The real victim of the Swimming Australia love triangleAugust 1, 2022
“Fame,” David Bowie said, “can take interesting men and thrust mediocrity upon them.”
In the case of the Australian swim team, fame takes incredible athletes and tries to make them interesting.
Cody Simpson — one side of swimming’s so-called love triangle — can do fame in his lunch hour.
He dated Miley Cyrus and rubs shoulders with Justin Bieber. The remaining two sides of the polygon, however, are battling to wrap their young chlorine-soaked minds around celebrity.
Kyle Chalmers will tell anyone who will listen how tough he’s doing it, and if they’re not interested he’ll let his 109,000 Instagram followers know anyway.
He keeps threatening to leave the sport like the masses will care. In breaking news, just to hand, they will not.
Kyle Chalmers was unhappy with some members of the media on Saturday.Credit:Getty
The real victim in this saga is Emma McKeon, Chalmers’ former love interest who now dates Simpson. She is the most important member of the Australian team because of how many individual and relay events in which she is competing.
McKeon is Australia’s most successful Olympic swimmer following her record haul at the Tokyo Olympics, but her toughness in the pool and her huge program at each meeting disguises the fact she’s sensitive, bordering on fragile, out of it.
Few seem willing to talk about this but it’s a reality that should be expressed.
After the medal ceremony for the 4 x 100m freestyle relay on Saturday night, McKeon walked into the media mixed zone like she was heading to the dentist for root canal surgery.
As her teammates spoke about winning gold, McKeon nervously scanned the faces of each journalist, eventually smiling when she spotted someone she knew.
Even then, it was short relief.
The cross-examination began and she stammered through her responses.
“I just focus on what I need to do,” she said. “I’m here to race.”
She trailed off sentences. It was hard to watch.
With an 11th gold medal, Emma McKeon has become the most successful athlete in Commonwealth Games history.Credit:Getty Images
Australian swimming dreams of the media coverage garnered by the football codes but in reality it cannot handle the heat.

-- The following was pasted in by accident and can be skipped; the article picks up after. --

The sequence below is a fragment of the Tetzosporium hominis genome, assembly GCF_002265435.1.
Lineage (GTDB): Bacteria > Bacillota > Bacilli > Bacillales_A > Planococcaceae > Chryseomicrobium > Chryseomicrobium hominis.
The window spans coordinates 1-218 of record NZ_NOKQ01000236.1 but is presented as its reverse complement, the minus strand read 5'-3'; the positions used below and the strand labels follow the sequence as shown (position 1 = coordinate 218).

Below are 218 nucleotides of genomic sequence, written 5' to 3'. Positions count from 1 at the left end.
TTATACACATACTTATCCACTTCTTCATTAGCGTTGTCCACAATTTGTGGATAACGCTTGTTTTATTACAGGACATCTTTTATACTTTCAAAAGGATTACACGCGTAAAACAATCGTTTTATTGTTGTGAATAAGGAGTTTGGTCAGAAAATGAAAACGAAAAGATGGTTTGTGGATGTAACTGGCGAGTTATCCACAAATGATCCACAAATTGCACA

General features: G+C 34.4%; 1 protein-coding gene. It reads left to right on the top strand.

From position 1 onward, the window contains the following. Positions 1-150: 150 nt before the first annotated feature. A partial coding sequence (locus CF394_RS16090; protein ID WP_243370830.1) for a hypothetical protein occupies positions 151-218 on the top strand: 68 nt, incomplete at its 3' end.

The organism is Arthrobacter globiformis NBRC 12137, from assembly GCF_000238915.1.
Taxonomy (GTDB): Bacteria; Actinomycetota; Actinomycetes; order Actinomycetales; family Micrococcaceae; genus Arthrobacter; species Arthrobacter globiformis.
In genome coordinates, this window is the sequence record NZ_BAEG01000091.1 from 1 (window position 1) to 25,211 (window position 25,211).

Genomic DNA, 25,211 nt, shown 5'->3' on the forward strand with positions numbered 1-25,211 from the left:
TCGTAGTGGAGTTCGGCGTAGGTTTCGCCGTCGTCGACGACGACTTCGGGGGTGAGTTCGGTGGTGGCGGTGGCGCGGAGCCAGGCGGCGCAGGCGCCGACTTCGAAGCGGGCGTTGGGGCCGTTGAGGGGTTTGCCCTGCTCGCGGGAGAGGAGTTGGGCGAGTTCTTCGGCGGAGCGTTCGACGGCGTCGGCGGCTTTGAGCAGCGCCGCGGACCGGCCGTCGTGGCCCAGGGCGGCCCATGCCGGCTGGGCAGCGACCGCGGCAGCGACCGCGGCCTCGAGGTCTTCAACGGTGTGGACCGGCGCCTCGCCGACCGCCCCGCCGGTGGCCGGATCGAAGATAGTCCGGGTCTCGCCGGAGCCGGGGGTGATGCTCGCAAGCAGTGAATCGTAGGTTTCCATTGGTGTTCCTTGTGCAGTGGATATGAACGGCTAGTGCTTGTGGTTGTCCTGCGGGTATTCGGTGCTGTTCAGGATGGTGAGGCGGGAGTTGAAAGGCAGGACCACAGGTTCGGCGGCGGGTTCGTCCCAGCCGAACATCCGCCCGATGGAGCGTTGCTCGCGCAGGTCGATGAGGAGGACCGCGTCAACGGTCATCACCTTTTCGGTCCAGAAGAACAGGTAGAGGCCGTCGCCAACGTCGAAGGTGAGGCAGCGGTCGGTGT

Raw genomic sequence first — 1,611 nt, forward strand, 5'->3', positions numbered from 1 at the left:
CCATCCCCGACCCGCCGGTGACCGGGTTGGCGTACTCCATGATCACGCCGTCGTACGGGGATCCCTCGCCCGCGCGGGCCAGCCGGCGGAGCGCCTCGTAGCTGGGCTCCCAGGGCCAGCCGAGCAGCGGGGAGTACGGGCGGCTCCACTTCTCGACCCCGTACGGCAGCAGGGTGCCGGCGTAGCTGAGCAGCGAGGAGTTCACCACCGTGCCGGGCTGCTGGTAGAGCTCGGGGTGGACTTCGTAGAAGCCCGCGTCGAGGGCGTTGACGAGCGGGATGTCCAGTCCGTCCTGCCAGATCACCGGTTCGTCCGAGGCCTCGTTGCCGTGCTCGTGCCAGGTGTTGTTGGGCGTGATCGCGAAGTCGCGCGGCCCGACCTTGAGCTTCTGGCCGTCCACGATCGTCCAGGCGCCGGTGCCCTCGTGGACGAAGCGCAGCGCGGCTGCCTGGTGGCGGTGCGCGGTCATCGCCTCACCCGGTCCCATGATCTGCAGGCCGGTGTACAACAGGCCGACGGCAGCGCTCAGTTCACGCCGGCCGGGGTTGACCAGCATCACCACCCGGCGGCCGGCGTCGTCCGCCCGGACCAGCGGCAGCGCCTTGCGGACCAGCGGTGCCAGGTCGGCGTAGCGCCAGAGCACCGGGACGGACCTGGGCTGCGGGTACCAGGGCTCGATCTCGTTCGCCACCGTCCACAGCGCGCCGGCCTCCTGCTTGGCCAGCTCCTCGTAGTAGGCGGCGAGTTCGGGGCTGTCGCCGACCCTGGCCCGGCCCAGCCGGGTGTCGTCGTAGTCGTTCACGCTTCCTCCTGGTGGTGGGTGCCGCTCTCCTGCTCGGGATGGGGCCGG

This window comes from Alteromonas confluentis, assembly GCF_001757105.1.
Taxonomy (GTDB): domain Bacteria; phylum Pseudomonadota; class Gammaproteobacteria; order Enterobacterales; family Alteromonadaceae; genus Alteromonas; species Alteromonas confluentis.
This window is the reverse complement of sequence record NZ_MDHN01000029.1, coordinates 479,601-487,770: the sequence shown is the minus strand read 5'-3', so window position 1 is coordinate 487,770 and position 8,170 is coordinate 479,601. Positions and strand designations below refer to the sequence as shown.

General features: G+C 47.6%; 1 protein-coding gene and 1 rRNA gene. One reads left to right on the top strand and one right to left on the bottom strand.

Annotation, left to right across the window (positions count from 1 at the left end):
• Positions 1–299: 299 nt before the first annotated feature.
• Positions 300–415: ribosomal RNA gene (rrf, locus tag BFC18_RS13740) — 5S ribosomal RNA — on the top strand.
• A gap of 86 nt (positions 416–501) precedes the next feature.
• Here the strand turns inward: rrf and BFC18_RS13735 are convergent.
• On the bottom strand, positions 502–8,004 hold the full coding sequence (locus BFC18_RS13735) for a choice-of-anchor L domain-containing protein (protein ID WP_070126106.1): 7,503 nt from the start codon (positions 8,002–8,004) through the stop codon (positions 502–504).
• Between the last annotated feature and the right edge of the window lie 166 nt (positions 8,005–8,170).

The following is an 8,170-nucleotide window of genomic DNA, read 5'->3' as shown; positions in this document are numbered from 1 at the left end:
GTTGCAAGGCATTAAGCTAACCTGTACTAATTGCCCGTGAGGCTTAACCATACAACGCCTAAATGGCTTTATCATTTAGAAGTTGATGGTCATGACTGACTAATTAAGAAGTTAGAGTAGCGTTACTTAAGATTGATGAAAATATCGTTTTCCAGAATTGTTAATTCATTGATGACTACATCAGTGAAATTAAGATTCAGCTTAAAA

Here, at the Commonwealth Games in Birmingham, it’s the perfect storm involving aggressive journalists and a love tryst that happens to include a very popular singer-songwriter.
Swimmers bemoan the lack of media coverage but then, every two years, whether it’s the Commonwealth or Olympic Games, the focus narrows upon them.
Senior reporters who never cover the sport replace journalists who are normally cheerleaders in the mixed zone. The questions focus on personal issues instead of split times.
Rightly or wrongly, it is the nature of the beast.
This time, though, there is the added spice of Simpson: a pop star who walked away from music to concentrate on sport.
As former 100m world champion James Magnussen said on SEN Radio: “Cody has brought a new group of journalists into the sport: the gossip journalists. And they’re writing about the drama and the reality TV aspect of this swim team, which is fine. Any exposure is good. For Kyle, he feels it’s against him.”
There have been claims the so-called love triangle has created a deep divide within the team, but several sources close to all parties describe it simply as “awkward”.
Which is understandable. If two colleagues in any workplace were in a relationship, then one started seeing another colleague, there would be understandable tension.
The Australian swim team, however, is a unique office.
Simpson has been brushing aside the incessant media interest as you would expect from a former teenage pop sensation who dated Cyrus and walked red carpets with “Biebs”.
Chalmers and McKeon have clearly struggled with the intrusion into their personal lives.
Australia’s chef de mission Petria Thomas told the Herald and The Age she was deeply concerned about Chalmers’ state of mind after his media detonation over the weekend.
‘This whole thing has been a beat-up. It’s clickbait.’
“They’re human beings,” Thomas said. “And as human beings, that is all I am worried about. I spoke to Kyle this morning and told him he had our support. These headlines are very disappointing. I’m not sure why personal issues are being raised and talked about, but we should be focusing on what our athletes are doing in the pool, not out of it. This whole thing has been a beat-up. It’s clickbait.”
Chalmers walked past the throng of reporters, then stopped and returned on Saturday night.
While McKeon was flummoxed, the 24-year-old sprinter went on the attack, engaging in some verbal tongue-fu with a News Corp reporter who had written about him that day.